Depression mental disorder is increasing in patients with obesity, hypertension, myocardial infarction, and diabetes (Al-Asadi, Klein & Meyer, 2015; Robbins et al., 2012; Schifano et al., 2015). Type 2 diabetes mellitus (T2DM) is a chronic metabolic disease that needs lifetime treatment, which greatly decreases the quality of life and causes terrific psychological stress (Egede & Ellis, 2010). The diabetes epidemic is more and more serious. According to the International Diabetes Federation, the global number of people with diabetes has reached 370 million in 2011. According to the epidemiological survey of diabetes mellitus, the adult diabetes prevalence has reached about 9% in China. T2DM has a high risk of mortality in people with depression (Van Dooren et al., 2013).
In recent years, many researchers use chronic unpredicted mild stress (CUMS)-induced depression to simulate animal models of depression. Rats are exposed to a variety of mild stressors sequentially over a period of weeks in the CUMS model. These chronic unpredicted mild stressors are the major causes of depression (Willner, 1997).
Currently, dipeptidyl peptidase-4 (DPP-4) inhibitors are used widely as a brand new type of oral hypoglycemic drug for treating T2DM (Ceriello et al., 2014; Pugazhenthi, Qin & Bouchard, 2015; Scheen, 2015), which decreases the deactivation of incretins. Incretins stimulate the insulin secretion of pancreatic β-cells and inhibit the hepatic glucagon production of α-cells (Augeri et al., 2005; Lam & Saad, 2010). Saxagliptin ((S)-3-hydroxyadamantylglycine-L-cis-4,5-methanoprolinenitrile, Sax) is one of the DPP-4 inhibitors which is more safe and tolerable (Schernthaner et al., 2015). Sax exhibits good oral bioavailability and dose-dependent increases in exposure over a wide dose range in rats (Fura et al., 2009). It neither increases the risk of cardiovascular events nor decreases the renal function (Gilbert & Krum, 2015; Koska et al., 2015; Udell et al., 2015).
Sax is chiefly metabolized by the hepatic microsomal enzyme CYP3A4, which is a vital part of the CYP450 family. The cytochrome P450s constitute the major drug-metabolizing enzyme system. CYP3A4, CYP2D6 and other isozymes, along with CYP2C, CYP1A2, CYP2E1, are the main human CYP isoforms catalyzing the metabolism of the vast majority of the commonly prescribed drugs. A previous work from the authors of this study found that CUMS-induced depression alters pharmacokinetics of mitiglinide in Sprague–Dawley rats (Zeng et al., 2014). This study used a spontaneous diabetes Goto–Kakizaki (GK) rat’s depression model to better simulate T2DM-depression patients and further study whether depression alters Sax pharmacokinetics.
Material & Methods
Chemicals and reagents
Sax standard sample and sitagliptin internal standard (Sit) were purchased from TRC (Toronto Research Chemicals, Canada) and TLC (TLC Pharmaceutical Standards Ltd., Canada), respectively. Phenacetin (Phe), paracetamol (Par), venlafaxine (Ven), desvenlafaxine (Dven), nifedipine (Nif), dehydronifedipine (Dnif) standard sample and loratadine internal standard (Lor) were purchased from Sigma–Aldrich (US). Sax medicine was obtained from Sino–American Shanghai Squibb Pharmaceuticals Co., Ltd. High performance liquid chromatography (HPLC)-grade methanol and ethyl acetate were purchased from Merck (US).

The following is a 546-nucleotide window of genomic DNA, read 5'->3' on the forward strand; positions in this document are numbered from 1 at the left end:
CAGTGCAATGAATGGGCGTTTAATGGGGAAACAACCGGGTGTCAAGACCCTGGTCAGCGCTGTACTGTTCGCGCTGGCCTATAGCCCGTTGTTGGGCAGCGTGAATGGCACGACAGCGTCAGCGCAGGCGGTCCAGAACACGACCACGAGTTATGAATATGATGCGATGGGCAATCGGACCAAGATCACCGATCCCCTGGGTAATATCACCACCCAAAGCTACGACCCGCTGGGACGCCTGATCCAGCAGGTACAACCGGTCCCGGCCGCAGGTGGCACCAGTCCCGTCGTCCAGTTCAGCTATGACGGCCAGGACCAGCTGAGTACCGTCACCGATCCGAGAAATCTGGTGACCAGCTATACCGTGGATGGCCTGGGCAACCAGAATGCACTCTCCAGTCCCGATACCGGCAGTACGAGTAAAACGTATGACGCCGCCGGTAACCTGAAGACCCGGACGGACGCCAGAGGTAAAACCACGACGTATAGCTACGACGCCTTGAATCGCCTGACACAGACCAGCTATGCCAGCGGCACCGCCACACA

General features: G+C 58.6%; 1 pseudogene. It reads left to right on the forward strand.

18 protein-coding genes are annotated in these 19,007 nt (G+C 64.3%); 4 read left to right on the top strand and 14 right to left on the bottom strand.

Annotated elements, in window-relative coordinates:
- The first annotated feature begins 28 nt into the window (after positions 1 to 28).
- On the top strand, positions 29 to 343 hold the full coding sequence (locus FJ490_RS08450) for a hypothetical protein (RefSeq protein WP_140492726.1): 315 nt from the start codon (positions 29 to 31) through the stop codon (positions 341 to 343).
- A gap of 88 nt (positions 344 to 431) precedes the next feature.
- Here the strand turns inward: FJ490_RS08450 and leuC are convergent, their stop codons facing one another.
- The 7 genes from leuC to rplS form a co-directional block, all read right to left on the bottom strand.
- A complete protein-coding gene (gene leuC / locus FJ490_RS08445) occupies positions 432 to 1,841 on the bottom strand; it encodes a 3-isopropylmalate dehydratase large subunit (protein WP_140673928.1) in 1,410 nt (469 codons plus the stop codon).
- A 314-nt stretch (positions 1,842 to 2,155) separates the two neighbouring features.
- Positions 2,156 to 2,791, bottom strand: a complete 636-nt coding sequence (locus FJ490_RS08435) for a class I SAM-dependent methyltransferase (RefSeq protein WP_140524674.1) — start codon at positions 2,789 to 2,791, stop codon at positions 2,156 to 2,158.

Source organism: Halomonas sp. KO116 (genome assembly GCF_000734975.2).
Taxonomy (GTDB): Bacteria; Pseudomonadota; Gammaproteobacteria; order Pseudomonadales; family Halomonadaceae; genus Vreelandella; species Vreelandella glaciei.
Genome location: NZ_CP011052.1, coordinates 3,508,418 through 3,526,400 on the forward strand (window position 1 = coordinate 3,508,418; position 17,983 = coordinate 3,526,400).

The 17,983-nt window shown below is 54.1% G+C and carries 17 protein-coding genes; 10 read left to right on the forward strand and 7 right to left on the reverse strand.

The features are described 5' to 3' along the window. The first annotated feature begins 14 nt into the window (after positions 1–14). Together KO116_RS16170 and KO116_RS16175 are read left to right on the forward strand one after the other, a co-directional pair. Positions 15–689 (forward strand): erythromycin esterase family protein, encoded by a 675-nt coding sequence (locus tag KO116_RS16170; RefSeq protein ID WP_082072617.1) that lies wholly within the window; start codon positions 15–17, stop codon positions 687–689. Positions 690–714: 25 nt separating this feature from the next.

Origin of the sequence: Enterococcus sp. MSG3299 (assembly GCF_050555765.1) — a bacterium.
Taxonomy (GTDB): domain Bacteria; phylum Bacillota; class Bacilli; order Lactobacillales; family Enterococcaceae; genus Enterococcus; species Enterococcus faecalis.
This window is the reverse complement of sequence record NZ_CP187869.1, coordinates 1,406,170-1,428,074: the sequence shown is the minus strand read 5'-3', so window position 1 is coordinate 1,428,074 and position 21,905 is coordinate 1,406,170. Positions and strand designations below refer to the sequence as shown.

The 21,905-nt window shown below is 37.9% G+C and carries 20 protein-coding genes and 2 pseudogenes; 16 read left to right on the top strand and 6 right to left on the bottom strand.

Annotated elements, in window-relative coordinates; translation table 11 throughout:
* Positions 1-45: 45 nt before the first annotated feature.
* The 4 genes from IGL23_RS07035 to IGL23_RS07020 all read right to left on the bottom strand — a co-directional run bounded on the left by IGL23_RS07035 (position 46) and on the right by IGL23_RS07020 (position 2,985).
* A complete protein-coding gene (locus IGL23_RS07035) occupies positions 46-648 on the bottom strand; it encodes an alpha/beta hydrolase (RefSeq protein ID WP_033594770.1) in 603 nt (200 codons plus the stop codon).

Male GK rats, 5 weeks old, purchased from Shanghai SLAC Laboratory Animal Co., Ltd., Animal Quality Certificate: 2007000562918, were kept in the Laboratory Animal Center, East China Normal University, Shanghai (Animal Experiment License: SYXK 2010-0094). Rats were kept in the cage for 7 weeks in an SPF-grade lab until the emergence of diabetes (with blood glucose level ≧ 11 mmol/L). Then the diabetic rats were randomly divided into two groups (each group comprising nine rats): control group and depression model group.
CUMS-induced depression model
The depression model group rat was fed alone in a cage for 8 weeks with food and water ad libitum. The stressors included restraint (activity restriction in bottle, 1 h), hot water swimming (45 °C, 5 min), cold water swimming (4 °C, 5 min), clip tail (1 cm apart from the tail, 1 min), cages tilting (45°, 24 h), horizontal shaking (10 min), damp padding (24 h), noise interference (10 min), and day/night inversion (24 h). Each stressor was used 5–6 times randomly (Duan et al., 2013; Zeng et al., 2014). During the process, the same stressor cannot be applied consecutively to avoid rat’s prediction. After the stress treatment, the rat was moved back. The control group rats were normally fed for 8 weeks with food and water ad libitum without any stressor.
Open-field test (Katz, Roth & Carroll, 1981)
Before and after the model establishment, the open-field behavior of each rat was analyzed using a ZS-ZFT Video Analysis System (ZSDC Science and technology Co., Ltd., China). The apparatus was an opaque box (100 cm ×100 cm × 40 cm). The open-field area was divided into 33 ×33 cm2 equal-size squares. Crawling square numbers and standing times were monitored as an index of locomotion activity and exploratory behavior, respectively. The test was conducted in a quiet room in the morning (8:00–12:00 a.m.) for 5 min.
Determination of serotonin and dopamine plasma levels (Lee et al., 2015)
Before and after the model establishment, 1.0 mL blood samples were collected from each rat by eye canthus and centrifuged to obtain 0.5 mL plasma at 3,000 × g for 5 min. The plasma serotonin (5-HT) and dopamine (DA) levels were measured with enzyme-linked immunosorbent assay (CUSABIO, US).